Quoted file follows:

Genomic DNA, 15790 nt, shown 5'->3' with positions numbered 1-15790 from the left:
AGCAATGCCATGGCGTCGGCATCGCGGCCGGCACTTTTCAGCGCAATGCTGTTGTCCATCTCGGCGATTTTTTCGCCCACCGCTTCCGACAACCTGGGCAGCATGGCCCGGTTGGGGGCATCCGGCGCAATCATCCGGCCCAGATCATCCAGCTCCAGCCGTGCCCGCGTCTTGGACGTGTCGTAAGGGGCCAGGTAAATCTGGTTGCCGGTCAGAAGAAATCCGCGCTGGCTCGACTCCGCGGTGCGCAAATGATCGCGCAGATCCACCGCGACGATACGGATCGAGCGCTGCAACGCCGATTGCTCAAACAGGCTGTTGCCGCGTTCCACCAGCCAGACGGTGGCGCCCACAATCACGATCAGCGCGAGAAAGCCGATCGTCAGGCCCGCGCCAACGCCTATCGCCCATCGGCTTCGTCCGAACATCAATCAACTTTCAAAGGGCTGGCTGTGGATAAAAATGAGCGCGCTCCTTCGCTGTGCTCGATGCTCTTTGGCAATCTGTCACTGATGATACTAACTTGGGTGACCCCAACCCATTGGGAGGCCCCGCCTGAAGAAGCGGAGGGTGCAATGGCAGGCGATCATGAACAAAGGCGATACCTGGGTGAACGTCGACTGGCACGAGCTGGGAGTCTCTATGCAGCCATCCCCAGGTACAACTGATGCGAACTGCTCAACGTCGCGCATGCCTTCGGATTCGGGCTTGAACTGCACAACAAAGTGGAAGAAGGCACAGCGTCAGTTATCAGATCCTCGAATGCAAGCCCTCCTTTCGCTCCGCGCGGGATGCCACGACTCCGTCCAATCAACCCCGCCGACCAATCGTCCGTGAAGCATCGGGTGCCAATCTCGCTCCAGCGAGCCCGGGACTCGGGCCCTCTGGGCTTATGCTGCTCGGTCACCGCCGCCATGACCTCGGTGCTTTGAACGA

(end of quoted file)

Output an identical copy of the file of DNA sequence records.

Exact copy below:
Genomic DNA, 15790 nt, shown 5'->3' with positions numbered 1-15790 from the left:
AGCAATGCCATGGCGTCGGCATCGCGGCCGGCACTTTTCAGCGCAATGCTGTTGTCCATCTCGGCGATTTTTTCGCCCACCGCTTCCGACAACCTGGGCAGCATGGCCCGGTTGGGGGCATCCGGCGCAATCATCCGGCCCAGATCATCCAGCTCCAGCCGTGCCCGCGTCTTGGACGTGTCGTAAGGGGCCAGGTAAATCTGGTTGCCGGTCAGAAGAAATCCGCGCTGGCTCGACTCCGCGGTGCGCAAATGATCGCGCAGATCCACCGCGACGATACGGATCGAGCGCTGCAACGCCGATTGCTCAAACAGGCTGTTGCCGCGTTCCACCAGCCAGACGGTGGCGCCCACAATCACGATCAGCGCGAGAAAGCCGATCGTCAGGCCCGCGCCAACGCCTATCGCCCATCGGCTTCGTCCGAACATCAATCAACTTTCAAAGGGCTGGCTGTGGATAAAAATGAGCGCGCTCCTTCGCTGTGCTCGATGCTCTTTGGCAATCTGTCACTGATGATACTAACTTGGGTGACCCCAACCCATTGGGAGGCCCCGCCTGAAGAAGCGGAGGGTGCAATGGCAGGCGATCATGAACAAAGGCGATACCTGGGTGAACGTCGACTGGCACGAGCTGGGAGTCTCTATGCAGCCATCCCCAGGTACAACTGATGCGAACTGCTCAACGTCGCGCATGCCTTCGGATTCGGGCTTGAACTGCACAACAAAGTGGAAGAAGGCACAGCGTCAGTTATCAGATCCTCGAATGCAAGCCCTCCTTTCGCTCCGCGCGGGATGCCACGACTCCGTCCAATCAACCCCGCCGACCAATCGTCCGTGAAGCATCGGGTGCCAATCTCGCTCCAGCGAGCCCGGGACTCGGGCCCTCTGGGCTTATGCTGCTCGGTCACCGCCGCCATGACCTCGGTGCTTTGAACGA